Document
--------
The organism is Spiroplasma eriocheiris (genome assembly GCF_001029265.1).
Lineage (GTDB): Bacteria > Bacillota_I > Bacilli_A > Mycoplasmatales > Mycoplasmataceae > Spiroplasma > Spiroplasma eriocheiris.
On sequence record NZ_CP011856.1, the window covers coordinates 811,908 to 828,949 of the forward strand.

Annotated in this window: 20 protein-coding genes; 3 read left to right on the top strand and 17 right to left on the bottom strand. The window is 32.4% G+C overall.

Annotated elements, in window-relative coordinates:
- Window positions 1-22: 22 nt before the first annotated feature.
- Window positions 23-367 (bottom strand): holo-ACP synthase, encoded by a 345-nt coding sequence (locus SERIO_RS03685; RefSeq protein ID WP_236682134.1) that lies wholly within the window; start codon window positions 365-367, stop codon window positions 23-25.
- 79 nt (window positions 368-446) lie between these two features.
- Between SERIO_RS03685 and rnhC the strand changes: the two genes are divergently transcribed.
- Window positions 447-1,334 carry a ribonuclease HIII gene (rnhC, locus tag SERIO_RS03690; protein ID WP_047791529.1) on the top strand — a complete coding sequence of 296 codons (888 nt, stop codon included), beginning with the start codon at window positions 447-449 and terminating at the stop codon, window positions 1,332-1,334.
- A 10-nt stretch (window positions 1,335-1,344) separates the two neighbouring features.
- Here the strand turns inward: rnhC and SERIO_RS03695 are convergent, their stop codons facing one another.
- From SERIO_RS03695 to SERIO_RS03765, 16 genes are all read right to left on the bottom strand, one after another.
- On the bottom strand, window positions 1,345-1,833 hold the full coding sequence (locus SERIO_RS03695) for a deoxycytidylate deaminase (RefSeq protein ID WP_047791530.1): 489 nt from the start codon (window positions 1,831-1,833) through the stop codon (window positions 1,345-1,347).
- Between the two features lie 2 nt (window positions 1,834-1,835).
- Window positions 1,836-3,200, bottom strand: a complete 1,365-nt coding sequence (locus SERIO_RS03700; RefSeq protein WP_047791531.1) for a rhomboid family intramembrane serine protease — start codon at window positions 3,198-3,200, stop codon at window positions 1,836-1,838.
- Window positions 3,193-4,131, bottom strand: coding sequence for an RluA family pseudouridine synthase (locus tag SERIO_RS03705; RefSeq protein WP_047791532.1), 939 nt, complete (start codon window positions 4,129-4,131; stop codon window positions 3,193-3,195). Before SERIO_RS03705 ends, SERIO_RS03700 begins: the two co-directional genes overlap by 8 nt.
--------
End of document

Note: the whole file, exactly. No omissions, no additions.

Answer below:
The organism is Spiroplasma eriocheiris (genome assembly GCF_001029265.1).
Lineage (GTDB): Bacteria > Bacillota_I > Bacilli_A > Mycoplasmatales > Mycoplasmataceae > Spiroplasma > Spiroplasma eriocheiris.
On sequence record NZ_CP011856.1, the window covers coordinates 811,908 to 828,949 of the forward strand.

Annotated in this window: 20 protein-coding genes; 3 read left to right on the top strand and 17 right to left on the bottom strand. The window is 32.4% G+C overall.

Annotated elements, in window-relative coordinates:
- Window positions 1-22: 22 nt before the first annotated feature.
- Window positions 23-367 (bottom strand): holo-ACP synthase, encoded by a 345-nt coding sequence (locus SERIO_RS03685; RefSeq protein ID WP_236682134.1) that lies wholly within the window; start codon window positions 365-367, stop codon window positions 23-25.
- 79 nt (window positions 368-446) lie between these two features.
- Between SERIO_RS03685 and rnhC the strand changes: the two genes are divergently transcribed.
- Window positions 447-1,334 carry a ribonuclease HIII gene (rnhC, locus tag SERIO_RS03690; protein ID WP_047791529.1) on the top strand — a complete coding sequence of 296 codons (888 nt, stop codon included), beginning with the start codon at window positions 447-449 and terminating at the stop codon, window positions 1,332-1,334.
- A 10-nt stretch (window positions 1,335-1,344) separates the two neighbouring features.
- Here the strand turns inward: rnhC and SERIO_RS03695 are convergent, their stop codons facing one another.
- From SERIO_RS03695 to SERIO_RS03765, 16 genes are all read right to left on the bottom strand, one after another.
- On the bottom strand, window positions 1,345-1,833 hold the full coding sequence (locus SERIO_RS03695) for a deoxycytidylate deaminase (RefSeq protein ID WP_047791530.1): 489 nt from the start codon (window positions 1,831-1,833) through the stop codon (window positions 1,345-1,347).
- Between the two features lie 2 nt (window positions 1,834-1,835).
- Window positions 1,836-3,200, bottom strand: a complete 1,365-nt coding sequence (locus SERIO_RS03700; RefSeq protein WP_047791531.1) for a rhomboid family intramembrane serine protease — start codon at window positions 3,198-3,200, stop codon at window positions 1,836-1,838.
- Window positions 3,193-4,131, bottom strand: coding sequence for an RluA family pseudouridine synthase (locus tag SERIO_RS03705; RefSeq protein WP_047791532.1), 939 nt, complete (start codon window positions 4,129-4,131; stop codon window positions 3,193-3,195). Before SERIO_RS03705 ends, SERIO_RS03700 begins: the two co-directional genes overlap by 8 nt.